• The soul comprises the rational faculty, thinking, and since thoughts are not confined to a spatial location, neither should be the soul, and it is not, therefore, a body, i.e. material.
  • Since the soul thinks and wills—directs for a purpose—but material bodies do not do this, the soul cannot be a material body.
  • A soul has moral principles, which a material body does not, so a soul cannot be a material body. Rather the soul and the body are distinct (but see below, in “What the Catholic Catechism Tells Us”), with the soul in command of the body as a rider is in command of a horse. There is a necessary connection between soul and body; they are dependent on one another. They are together one thing:

“Man is a rational substance consisting of soul and body”
—St. Augustine, The Trinity

St. Augustine makes a number of arguments for the immortality of the soul, from the notion that it is immaterial, that it is the repository of eternal truths (mathematical and logic) and therefore is also eternal, and from the nature of man’s relation to God (see the opening quote). For a more detailed account, see the article by Br. Justin Hannegan, OSB

One other important theory of how the mind works can be attributed to Augustine, the theory of “Divine Illumination”, that true knowledge comes from God:

“The mind needs to be enlightened by light from outside itself, so that it can participate in truth, because it is not itself the nature of truth. You will light my lamp, Lord.”
—St. Augustine, Confessions

Thus two can have the same knowledge, know the same thing because both have knowledge imparted by God:

“When I speak the truth, I do not teach someone who sees these truths. For he is taught not by my words but by the things themselves made manifest within when God discloses them.”
—St. Augustine, “De Magistro


St. Bonaventure also held that Divine Illumination was the source of knowledge for intellectual creatures (humans), who were made as images of God. As creatures (created by God) who think, the ultimate objective of intellectual activity is to seek God.

According to St. Bonaventure, the mind has three principal parts or roles:

“Following this threefold progress, our mind has three principal aspects. One refers to the external body, wherefore it is called animality or sensuality; the second looks inward and into itself, wherefore it is called spirit; the third looks above itself, wherefore it is called mind. From all of which considerations it ought to be so disposed for ascending as a whole into God that it may love Him with all its mind, with all its heart, and with all its soul [Mark, 12, 30]. And in this consists both the perfect observance of the Law and Christian wisdom.”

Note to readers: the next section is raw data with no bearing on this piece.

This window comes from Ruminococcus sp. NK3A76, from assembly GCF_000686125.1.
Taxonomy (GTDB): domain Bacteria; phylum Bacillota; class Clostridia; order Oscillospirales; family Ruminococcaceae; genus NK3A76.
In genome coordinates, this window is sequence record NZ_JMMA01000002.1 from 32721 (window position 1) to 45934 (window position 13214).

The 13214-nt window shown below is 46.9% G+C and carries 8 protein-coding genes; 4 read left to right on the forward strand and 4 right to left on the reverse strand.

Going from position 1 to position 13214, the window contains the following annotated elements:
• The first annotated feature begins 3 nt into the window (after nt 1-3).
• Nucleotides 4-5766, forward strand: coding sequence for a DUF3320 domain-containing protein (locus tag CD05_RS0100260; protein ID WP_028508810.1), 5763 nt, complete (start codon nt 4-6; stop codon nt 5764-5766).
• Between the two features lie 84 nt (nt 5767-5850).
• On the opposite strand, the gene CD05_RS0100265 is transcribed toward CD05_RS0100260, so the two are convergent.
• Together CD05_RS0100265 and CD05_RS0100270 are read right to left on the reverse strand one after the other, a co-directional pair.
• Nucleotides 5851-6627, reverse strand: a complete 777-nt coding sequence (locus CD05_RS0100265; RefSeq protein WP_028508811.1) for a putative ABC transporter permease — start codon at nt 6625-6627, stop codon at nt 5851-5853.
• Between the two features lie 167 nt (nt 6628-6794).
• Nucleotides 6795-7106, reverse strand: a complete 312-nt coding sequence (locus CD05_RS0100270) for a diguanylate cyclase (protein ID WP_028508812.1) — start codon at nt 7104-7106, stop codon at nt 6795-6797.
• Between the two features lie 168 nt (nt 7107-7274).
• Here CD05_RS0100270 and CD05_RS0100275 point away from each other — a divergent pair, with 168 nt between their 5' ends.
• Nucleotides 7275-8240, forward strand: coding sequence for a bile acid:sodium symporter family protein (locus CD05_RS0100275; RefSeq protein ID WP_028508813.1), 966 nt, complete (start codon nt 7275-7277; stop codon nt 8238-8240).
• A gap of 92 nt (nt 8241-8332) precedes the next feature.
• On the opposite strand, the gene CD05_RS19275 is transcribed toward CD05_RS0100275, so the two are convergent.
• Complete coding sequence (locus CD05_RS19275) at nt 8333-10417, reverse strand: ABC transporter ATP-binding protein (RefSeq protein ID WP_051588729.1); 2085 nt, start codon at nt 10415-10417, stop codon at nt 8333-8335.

St. Bonaventure,”The Journey of the Mind into God,” Chapter 1, Art. 4.

This is illustrated at the right:

St. Bonaventure’s Trinitarian Model of the Soul
Trefoil Triangle from Wikimedia Commons

Another trinitarian interpretation of the soul is to say that it consists of memory, intellect and will. Here’s an analogy I heard first from a recording of Fr. Bernard Groeschel on meditation: some of us can remember watching the television announcement that Pope St. John Paul II was elected Pope and that his name was Karol, Cardinal Wojtyla before he was elected (MEMORY); we know how the Pope is elected and what the office of the Bishop of Rome entails (INTELLECT); and we promised to follow his direction as leader of the Church (WILL).









“Therefore the intellectual principle, which we call the mind or the intellect, has an operation in which the body does not share. Now only that which subsists in itself can have an operation in itself. … We must conclude, therefore, that the human soul, which is called intellect or mind, is something incorporeal and subsistent.
St. Thomas Aquinas, Summa Theologica, Ia, 75, 2

St. Thomas argues that the soul is a subsistent entity, that is to say, it exists in itself, not as an “epiphenomenon” of something material.   Here’s something that is an epiphenomenon: surface tension, wetness, which proceeds from the properties of water and is a property, not a thing in itself. He comes to this conclusion because he notes that we can think—employ the intellect—without the body doing anything (but see below, Section 3,  “What Science Fiction has to say).

He also comes to the conclusion that the soul is not matter. Since man can know the nature of material things by virtue of his intellect, the intellect is not in itself material. If it were, it would not be able to “receive the forms” of material or bodily things, as the quote above is meant to demonstrate.

Since the soul is immaterial it does not decay, that is to say it is immortal. However, the soul, as the form of the body, is not a complete substance. It has a necessary relation to the body. Therefore the rational soul can not perform any of the activities it is meant to do—e.g. thinking, worshiping—in a state for which it was not designed, i.e. as a separate entity. Thus the soul after death, separated from the body, needs God to make it and the body one thing again.